If you had approached me when I was in high school and asked if I thought of myself as an introvert or extrovert, I probably would’ve replied, “No, I’m South African.” I wouldn’t have understood the question. It hasn’t been until the last few years that those categories have existed for me.
But when I begun my undergrad career, I noticed huge differences in the way that my roomate (who you should check out here) and I interacted with people. After hanging out with a group, he’d be energized — I’d be drained. It was around then that I was introduced to the terms introvert/extrovert, and they made a lot of sense.
Then came sophomore year. What a year. By about January (halfway through the school year) I felt confident that God was calling me away from the music major I’d been working on for two years, and towards (Christian) ministry. When my junior year rolled around, I made the academic switch. And everything felt official. I had taken the first step on a long long journey to being a pastor.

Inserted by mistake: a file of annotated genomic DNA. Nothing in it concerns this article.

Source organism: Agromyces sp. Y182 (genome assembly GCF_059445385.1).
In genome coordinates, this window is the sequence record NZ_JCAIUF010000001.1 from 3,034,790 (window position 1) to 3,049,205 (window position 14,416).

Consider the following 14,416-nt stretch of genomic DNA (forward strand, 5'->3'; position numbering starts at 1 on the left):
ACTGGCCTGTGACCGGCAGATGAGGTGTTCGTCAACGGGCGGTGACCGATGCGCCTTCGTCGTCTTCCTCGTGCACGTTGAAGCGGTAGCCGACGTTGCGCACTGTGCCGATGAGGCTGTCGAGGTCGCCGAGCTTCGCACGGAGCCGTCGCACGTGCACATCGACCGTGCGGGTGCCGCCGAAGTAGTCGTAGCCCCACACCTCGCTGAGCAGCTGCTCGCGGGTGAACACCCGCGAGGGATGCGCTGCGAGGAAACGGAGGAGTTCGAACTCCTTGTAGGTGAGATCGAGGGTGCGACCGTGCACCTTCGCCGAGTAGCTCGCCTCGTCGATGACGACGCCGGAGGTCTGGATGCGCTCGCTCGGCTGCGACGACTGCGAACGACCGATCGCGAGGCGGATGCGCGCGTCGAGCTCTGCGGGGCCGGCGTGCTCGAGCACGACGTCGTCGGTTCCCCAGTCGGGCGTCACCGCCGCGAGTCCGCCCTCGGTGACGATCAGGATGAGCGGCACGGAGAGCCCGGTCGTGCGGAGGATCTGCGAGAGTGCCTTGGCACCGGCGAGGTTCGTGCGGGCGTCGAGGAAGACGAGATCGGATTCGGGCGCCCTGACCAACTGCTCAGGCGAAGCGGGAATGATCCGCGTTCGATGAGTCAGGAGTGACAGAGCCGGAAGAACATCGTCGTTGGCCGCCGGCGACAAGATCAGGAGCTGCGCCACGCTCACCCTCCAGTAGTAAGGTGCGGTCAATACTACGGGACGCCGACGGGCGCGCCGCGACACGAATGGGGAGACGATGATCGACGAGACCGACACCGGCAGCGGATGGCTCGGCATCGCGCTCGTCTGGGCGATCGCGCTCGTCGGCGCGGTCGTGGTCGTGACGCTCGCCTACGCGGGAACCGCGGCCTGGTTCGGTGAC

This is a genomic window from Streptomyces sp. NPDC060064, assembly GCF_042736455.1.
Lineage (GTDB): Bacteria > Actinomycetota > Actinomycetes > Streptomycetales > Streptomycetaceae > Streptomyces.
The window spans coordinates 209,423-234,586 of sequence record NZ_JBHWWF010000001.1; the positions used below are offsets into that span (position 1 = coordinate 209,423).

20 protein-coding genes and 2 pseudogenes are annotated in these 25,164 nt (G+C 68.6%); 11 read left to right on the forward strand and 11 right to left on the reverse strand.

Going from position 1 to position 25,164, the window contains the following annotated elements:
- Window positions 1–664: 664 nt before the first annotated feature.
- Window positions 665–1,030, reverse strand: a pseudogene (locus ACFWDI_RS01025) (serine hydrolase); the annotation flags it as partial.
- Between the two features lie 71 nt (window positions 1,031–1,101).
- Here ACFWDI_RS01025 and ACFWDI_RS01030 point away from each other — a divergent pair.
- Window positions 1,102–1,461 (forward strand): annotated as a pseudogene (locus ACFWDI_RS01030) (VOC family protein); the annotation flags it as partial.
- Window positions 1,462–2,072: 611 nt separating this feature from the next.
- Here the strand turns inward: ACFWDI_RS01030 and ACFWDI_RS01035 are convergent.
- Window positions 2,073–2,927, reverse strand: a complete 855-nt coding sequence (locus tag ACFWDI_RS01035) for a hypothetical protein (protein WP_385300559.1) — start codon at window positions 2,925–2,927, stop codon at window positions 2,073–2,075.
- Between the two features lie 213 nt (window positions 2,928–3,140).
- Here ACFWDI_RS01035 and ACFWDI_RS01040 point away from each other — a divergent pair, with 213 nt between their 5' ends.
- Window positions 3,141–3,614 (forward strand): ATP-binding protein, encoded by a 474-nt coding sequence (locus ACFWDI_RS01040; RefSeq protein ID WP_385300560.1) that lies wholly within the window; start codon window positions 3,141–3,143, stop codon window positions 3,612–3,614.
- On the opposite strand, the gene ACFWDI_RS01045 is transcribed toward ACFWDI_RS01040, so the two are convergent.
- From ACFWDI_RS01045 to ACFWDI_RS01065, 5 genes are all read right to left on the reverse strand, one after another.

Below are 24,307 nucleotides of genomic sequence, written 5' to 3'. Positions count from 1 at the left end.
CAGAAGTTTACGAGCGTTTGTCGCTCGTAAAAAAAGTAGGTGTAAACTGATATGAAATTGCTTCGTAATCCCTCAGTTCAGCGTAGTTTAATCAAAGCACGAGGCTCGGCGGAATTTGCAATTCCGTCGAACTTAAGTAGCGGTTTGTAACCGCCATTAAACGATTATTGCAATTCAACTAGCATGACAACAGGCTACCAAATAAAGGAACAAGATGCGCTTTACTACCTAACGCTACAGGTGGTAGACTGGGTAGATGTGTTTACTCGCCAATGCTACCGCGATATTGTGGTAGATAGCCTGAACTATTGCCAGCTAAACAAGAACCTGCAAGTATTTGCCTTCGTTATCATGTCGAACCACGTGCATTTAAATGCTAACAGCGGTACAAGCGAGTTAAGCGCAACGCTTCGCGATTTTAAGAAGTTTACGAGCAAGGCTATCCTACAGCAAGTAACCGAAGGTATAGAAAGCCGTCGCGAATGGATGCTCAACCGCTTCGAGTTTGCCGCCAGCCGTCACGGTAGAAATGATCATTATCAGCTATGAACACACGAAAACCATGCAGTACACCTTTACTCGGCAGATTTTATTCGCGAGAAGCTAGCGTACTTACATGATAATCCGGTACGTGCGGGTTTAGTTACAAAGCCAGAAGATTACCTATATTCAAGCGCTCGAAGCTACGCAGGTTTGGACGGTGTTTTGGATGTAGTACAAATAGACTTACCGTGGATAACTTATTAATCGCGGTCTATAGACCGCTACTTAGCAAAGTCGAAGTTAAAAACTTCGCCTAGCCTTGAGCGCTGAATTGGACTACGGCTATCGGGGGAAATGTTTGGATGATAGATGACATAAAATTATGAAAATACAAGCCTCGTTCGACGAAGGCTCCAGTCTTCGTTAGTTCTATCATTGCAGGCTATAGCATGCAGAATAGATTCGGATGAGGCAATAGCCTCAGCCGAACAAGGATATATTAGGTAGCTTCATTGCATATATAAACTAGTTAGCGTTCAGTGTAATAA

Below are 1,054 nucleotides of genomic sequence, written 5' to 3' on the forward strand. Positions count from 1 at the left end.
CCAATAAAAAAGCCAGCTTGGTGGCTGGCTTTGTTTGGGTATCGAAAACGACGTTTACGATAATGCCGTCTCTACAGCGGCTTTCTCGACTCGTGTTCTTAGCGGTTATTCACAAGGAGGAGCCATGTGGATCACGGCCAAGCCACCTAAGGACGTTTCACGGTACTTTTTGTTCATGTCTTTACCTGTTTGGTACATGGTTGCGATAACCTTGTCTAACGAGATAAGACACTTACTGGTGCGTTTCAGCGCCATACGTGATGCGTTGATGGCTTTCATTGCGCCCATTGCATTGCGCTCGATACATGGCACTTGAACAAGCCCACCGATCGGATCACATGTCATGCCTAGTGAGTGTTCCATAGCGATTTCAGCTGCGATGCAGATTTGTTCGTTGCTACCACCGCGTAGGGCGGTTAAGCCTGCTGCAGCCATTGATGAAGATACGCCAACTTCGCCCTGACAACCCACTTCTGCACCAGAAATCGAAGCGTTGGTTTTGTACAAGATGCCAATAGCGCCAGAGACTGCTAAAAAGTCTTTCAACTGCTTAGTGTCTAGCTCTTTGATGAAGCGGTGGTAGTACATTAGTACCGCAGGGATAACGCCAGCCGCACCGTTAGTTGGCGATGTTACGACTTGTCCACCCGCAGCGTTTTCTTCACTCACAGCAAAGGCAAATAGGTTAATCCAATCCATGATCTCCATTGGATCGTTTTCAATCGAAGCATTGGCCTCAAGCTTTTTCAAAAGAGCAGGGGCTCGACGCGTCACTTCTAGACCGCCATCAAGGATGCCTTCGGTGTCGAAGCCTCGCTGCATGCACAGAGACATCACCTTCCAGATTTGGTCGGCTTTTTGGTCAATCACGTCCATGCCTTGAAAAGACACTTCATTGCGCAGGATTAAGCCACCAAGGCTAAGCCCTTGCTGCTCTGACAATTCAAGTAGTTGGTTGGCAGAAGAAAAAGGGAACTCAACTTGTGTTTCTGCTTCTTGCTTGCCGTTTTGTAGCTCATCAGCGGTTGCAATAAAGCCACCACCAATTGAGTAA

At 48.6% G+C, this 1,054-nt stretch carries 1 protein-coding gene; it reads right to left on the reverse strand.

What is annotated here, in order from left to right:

It’s been almost three years since then, and I’m more confident than ever that I made the right choice. But there have been rough days. Days when I’d rather read the Bible by myself than next to a friend who needs some guidance; days when I have no desire to make the phone call or ask the probing question or extend the invitation to lunch. Basically, days when my natural disposition trumps my calling.
These days the tug of war is pretty hard to ignore. And it has often made me question whether I really am called to Christian ministry. So during the next few weeks I’m going to be covering a couple issues related to ministry and personality, as well as highlighting some helpful resources I’ve found along the way. I hope it’s encouraging to other people who have wrestled with the personality-calling tension.